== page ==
Maximilien Lambertson, Central Asia analyst at the Economist Intelligence Unit, said in comments emailed to bne IntelliNews on August 31 that the banks still remain in crisis, adding: “Tajikistan’s banking sector has been in crisis since the collapse in remittances from migrant workers in Russia in 2015-2016.”
In another case of a much smaller scope, the Global Fund sought to recover some $116,000 in misused funds from Tajikistan in 2015. The move was attributed to “improper procurement practices by a government sub-recipient of an HIV grant managed by the UN Development Programme”.
“In an investigation report released in late March, the Office of the Inspector General determined that the Committee for Youth, Sports and Tourism (CYST), overpaid a supplier by more than $109,000 — primarily for non-health products,” the Global Fund had said in a statement. “An additional $7,000 was paid for products for which there was no proof of delivery.”
One would think Tajikistan’s record in misallocating funds and lying to foreign entities who provide financial support to one of the world’s poorest countries would force its authorities to pull their act together. Alas, previous experiences with money have not deterred Tajikistan from its unreliable path even by its own standards. The autocratic country’s foreign debt stood at $2.3bn or 35.8% of GDP in the first half of 2017. According to Tajikistan’s Strategy for Managing Government Debt programme, the country’s foreign debt must not rise above the threshold of 40% in debt-to-GDP, but Tajikistan still went along with the bond issue, which pushed the debt-to-GDP ratio to 50%. It goes without saying that the Tajik government will inevitably fail to lower the level of foreign debt to below 17.3% of GDP in 2017 as it officially planned.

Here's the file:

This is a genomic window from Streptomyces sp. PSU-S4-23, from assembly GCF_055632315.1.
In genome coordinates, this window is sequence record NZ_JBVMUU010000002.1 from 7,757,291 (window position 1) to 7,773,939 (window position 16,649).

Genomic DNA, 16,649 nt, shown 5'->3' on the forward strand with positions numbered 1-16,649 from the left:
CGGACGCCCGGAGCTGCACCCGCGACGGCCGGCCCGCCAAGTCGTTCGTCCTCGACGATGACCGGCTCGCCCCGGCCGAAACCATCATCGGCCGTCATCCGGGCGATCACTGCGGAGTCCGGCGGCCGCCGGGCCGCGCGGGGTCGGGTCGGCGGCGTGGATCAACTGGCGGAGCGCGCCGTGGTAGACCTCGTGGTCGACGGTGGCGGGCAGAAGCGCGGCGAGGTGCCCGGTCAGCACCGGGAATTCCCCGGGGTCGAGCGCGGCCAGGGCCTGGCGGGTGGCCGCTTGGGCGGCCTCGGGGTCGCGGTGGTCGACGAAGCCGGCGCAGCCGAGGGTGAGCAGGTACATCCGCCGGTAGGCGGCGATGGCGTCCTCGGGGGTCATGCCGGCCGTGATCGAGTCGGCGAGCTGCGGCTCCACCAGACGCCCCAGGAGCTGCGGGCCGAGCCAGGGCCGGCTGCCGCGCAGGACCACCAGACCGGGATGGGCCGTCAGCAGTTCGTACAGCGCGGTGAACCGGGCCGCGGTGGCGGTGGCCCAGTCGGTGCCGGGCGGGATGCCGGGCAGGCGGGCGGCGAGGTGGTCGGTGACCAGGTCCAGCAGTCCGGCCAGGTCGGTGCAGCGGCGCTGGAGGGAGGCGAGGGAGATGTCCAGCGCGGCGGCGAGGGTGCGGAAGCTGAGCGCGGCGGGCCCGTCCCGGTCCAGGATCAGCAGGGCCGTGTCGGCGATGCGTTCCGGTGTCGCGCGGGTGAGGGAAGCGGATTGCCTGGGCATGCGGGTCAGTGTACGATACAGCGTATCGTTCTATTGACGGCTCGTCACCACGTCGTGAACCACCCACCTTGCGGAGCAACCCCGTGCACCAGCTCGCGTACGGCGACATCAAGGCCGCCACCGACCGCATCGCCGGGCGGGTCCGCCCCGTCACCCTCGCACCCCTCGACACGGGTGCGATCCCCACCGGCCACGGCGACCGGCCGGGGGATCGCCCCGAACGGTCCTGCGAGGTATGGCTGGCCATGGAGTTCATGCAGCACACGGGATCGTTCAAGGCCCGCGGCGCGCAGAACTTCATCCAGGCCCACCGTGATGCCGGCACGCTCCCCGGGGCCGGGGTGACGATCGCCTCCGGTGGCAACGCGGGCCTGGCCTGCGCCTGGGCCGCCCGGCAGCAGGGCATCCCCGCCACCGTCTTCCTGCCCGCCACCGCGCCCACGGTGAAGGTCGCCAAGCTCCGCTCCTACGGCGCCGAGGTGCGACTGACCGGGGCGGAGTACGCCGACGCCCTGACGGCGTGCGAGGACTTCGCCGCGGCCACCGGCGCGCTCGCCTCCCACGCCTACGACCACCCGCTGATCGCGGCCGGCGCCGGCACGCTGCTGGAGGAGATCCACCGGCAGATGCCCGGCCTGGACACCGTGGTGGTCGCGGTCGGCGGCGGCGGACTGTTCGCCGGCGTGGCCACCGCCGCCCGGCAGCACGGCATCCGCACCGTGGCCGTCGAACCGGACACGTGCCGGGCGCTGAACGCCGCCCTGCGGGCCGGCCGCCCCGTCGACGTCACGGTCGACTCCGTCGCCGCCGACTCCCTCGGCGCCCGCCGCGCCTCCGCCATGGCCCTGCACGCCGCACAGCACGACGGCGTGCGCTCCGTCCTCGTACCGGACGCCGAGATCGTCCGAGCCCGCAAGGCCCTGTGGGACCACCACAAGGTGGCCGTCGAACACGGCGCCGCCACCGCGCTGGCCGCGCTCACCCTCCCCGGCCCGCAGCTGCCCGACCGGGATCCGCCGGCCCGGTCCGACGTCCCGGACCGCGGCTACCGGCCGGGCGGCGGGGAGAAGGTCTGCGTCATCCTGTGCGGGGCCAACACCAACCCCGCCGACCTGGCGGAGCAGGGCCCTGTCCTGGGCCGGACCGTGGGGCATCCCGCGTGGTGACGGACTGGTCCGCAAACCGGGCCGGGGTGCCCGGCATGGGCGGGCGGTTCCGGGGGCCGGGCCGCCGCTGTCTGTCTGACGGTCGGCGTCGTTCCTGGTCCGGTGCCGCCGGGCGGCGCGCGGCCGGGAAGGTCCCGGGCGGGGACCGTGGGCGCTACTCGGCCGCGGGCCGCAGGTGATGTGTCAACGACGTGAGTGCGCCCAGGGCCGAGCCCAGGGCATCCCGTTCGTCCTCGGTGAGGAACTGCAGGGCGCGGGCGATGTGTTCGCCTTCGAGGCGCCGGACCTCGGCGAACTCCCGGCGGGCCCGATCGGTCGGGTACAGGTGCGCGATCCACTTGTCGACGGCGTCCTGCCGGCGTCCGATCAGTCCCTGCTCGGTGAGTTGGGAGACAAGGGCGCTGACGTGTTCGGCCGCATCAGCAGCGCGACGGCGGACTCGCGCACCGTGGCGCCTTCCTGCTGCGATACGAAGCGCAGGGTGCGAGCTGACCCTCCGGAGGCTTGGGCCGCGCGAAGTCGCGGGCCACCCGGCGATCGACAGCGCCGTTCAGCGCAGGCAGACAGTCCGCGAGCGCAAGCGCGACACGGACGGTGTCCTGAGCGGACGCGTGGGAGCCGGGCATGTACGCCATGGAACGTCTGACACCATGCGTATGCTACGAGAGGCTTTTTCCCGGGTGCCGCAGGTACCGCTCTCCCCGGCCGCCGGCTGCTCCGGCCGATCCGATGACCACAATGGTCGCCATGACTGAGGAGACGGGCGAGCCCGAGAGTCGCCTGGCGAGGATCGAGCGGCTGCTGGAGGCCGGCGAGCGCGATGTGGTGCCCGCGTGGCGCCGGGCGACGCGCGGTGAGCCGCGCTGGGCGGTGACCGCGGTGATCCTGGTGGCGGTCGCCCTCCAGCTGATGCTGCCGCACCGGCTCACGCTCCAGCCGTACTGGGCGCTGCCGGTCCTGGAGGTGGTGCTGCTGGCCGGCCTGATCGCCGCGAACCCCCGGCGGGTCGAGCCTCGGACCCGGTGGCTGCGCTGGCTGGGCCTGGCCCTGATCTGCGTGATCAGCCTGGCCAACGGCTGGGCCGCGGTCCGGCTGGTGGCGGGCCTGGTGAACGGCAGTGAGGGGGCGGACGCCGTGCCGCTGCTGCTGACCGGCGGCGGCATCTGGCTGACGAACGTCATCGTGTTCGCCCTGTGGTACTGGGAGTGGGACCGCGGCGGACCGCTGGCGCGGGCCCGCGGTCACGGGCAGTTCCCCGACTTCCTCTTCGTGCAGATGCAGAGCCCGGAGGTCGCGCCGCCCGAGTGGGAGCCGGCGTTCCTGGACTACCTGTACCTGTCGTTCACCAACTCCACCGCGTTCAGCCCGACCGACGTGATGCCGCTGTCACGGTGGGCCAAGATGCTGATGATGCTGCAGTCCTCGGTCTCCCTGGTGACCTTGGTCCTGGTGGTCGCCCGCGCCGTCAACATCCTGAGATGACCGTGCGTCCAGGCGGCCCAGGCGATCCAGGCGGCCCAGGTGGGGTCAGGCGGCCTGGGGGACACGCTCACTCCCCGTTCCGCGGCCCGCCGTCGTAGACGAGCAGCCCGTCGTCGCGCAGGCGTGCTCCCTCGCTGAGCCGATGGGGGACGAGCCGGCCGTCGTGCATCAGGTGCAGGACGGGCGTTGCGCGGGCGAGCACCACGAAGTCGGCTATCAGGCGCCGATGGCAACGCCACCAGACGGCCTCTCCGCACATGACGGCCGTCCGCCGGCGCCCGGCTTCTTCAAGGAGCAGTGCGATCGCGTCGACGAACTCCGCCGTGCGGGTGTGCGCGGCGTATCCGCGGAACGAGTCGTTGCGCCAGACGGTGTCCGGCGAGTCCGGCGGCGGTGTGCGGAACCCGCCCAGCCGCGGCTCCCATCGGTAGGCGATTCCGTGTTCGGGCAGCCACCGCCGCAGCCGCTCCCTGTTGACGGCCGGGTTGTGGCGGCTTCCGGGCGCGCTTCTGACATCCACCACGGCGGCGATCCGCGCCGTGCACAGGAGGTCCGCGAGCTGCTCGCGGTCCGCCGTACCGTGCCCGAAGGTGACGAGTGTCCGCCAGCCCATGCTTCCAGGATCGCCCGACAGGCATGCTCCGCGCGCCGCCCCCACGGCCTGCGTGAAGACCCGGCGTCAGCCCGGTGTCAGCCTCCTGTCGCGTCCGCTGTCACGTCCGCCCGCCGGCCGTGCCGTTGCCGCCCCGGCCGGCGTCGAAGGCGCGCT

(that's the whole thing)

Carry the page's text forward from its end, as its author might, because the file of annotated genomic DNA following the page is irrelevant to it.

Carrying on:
“The construction of the Rogun Hydropower Project (HPP) may stress debt and external sustainability.” the IMF said in its Financial Sector Sustainability Assessment Report for Tajikistan released on December 31. “In addition, the fiscal position may be adversely affected by possible costs of bank recapitalisation as well as by external debt service-related budgetary outlays on behalf of two lossmaking state-owned enterprises (SOEs).”
Disputes between neighbours
Meanwhile, the prospects for the dam do not presently look too bright as only $200mn had been allocated for its construction prior to the bond’s debut and work has long been stalled.
International lenders, including the World Bank, have previously refused financing for the project. The lack of funding incentive was mostly because of another Central Asian country, however — neighbouring Uzbekistan. Bickering between Tajikistan and Uzbekistan was always to blame for most of the delays in the past. It is no accident that construction has been launched just a few months after the death of Karimov, who had long tried to block the project over fears it would affect the irrigation of lucrative cotton crops in Uzbekistan.
Rogun is now regarded as mainly a Tajik venture, but prior to the collapse of the Soviet Union it was originally intended to be a regional energy project, involving Tajikistan and Uzbekistan. The project is seen as vital for easing Uzbekistan’s own energy problems, as it would allow Tajikistan to supply power to its neighbour, Farkhod Aminjonov, deputy director of the Almaty-based Central Asia Institute for Strategic Studies, told bne IntelliNews in an interview last year.